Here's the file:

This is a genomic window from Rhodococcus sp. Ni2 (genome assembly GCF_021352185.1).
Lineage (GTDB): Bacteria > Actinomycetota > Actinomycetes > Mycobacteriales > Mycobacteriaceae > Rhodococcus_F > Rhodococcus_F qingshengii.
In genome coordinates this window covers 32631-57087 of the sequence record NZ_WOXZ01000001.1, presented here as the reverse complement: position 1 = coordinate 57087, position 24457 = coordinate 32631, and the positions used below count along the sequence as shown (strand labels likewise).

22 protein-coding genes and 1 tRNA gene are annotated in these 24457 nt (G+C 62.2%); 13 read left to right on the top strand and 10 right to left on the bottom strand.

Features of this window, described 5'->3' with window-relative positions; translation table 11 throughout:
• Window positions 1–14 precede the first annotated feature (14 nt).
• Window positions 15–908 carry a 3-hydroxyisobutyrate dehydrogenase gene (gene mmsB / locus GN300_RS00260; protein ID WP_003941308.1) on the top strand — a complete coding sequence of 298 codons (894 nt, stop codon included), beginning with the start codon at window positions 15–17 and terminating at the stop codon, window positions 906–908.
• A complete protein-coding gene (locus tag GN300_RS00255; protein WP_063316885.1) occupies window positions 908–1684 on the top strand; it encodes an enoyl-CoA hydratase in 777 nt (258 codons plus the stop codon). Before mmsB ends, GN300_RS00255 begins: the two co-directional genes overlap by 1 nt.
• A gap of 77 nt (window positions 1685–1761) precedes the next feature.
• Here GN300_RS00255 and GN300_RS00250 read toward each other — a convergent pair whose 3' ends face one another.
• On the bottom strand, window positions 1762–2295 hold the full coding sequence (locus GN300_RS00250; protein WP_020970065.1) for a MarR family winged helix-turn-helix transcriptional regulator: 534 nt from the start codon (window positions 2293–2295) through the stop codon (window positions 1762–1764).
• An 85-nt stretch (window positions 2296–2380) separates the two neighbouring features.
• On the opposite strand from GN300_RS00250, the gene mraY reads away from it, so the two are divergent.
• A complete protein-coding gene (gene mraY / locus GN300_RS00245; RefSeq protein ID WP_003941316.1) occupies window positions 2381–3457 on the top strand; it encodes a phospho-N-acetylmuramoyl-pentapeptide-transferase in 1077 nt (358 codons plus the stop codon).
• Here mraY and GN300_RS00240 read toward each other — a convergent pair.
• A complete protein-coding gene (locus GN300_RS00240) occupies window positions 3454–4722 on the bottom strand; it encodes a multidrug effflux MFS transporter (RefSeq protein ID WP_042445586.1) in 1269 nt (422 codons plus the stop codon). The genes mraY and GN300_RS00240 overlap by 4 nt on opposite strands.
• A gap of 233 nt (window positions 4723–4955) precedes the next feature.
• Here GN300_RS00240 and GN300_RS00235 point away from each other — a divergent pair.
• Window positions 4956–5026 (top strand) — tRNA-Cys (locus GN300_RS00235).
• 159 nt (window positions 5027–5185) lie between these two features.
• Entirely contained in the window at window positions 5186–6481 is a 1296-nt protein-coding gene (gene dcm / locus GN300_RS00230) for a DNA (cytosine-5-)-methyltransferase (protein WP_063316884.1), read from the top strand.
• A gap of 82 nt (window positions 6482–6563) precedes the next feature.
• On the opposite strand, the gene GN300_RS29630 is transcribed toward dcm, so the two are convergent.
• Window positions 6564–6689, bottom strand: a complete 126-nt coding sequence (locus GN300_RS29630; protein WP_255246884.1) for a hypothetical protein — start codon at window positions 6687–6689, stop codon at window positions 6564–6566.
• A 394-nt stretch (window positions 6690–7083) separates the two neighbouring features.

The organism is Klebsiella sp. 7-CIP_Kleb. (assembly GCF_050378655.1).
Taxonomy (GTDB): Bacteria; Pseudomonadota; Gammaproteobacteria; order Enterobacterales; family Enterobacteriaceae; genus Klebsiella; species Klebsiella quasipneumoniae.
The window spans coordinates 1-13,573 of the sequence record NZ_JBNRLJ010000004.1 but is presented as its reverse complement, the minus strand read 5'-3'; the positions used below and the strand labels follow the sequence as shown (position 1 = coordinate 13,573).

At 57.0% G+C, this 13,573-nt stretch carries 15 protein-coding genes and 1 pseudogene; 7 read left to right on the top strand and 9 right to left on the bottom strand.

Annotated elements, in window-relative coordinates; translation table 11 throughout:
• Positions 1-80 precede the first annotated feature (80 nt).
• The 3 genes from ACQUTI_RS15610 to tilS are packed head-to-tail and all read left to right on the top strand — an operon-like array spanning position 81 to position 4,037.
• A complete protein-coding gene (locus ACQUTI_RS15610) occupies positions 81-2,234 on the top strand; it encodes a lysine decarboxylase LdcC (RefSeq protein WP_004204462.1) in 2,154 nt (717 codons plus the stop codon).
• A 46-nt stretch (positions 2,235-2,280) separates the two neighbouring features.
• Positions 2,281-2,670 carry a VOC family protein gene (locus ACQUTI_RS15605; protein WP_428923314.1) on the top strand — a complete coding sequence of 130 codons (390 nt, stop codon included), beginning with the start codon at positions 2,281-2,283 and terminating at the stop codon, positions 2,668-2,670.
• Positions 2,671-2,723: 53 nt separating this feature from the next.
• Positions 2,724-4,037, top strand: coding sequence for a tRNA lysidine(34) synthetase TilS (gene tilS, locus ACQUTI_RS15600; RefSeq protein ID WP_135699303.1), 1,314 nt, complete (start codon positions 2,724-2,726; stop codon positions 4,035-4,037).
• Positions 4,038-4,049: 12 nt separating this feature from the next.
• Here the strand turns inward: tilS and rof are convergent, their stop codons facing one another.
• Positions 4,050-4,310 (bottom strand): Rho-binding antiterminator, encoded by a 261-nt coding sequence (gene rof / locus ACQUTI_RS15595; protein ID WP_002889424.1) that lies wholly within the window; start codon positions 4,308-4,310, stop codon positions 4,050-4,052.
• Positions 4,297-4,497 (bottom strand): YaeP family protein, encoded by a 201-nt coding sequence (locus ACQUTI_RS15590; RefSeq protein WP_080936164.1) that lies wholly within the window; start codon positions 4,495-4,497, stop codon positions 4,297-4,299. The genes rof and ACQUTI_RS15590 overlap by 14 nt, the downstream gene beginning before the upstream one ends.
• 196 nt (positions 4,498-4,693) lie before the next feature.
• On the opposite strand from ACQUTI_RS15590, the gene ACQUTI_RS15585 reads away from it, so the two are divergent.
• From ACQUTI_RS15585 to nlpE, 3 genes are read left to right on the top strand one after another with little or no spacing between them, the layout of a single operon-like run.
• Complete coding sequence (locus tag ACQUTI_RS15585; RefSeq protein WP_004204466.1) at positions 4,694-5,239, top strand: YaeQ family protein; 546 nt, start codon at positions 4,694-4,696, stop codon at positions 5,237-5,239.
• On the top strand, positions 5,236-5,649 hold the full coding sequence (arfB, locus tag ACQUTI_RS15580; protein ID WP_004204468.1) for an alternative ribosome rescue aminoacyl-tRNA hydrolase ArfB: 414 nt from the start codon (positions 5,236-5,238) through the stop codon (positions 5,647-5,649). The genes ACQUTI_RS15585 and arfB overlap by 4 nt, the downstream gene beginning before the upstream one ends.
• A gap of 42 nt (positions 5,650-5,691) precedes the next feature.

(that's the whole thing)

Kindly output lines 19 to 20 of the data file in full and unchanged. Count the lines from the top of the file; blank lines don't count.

• Window positions 4956–5026 (top strand) — tRNA-Cys (locus GN300_RS00235).
• 159 nt (window positions 5027–5185) lie between these two features.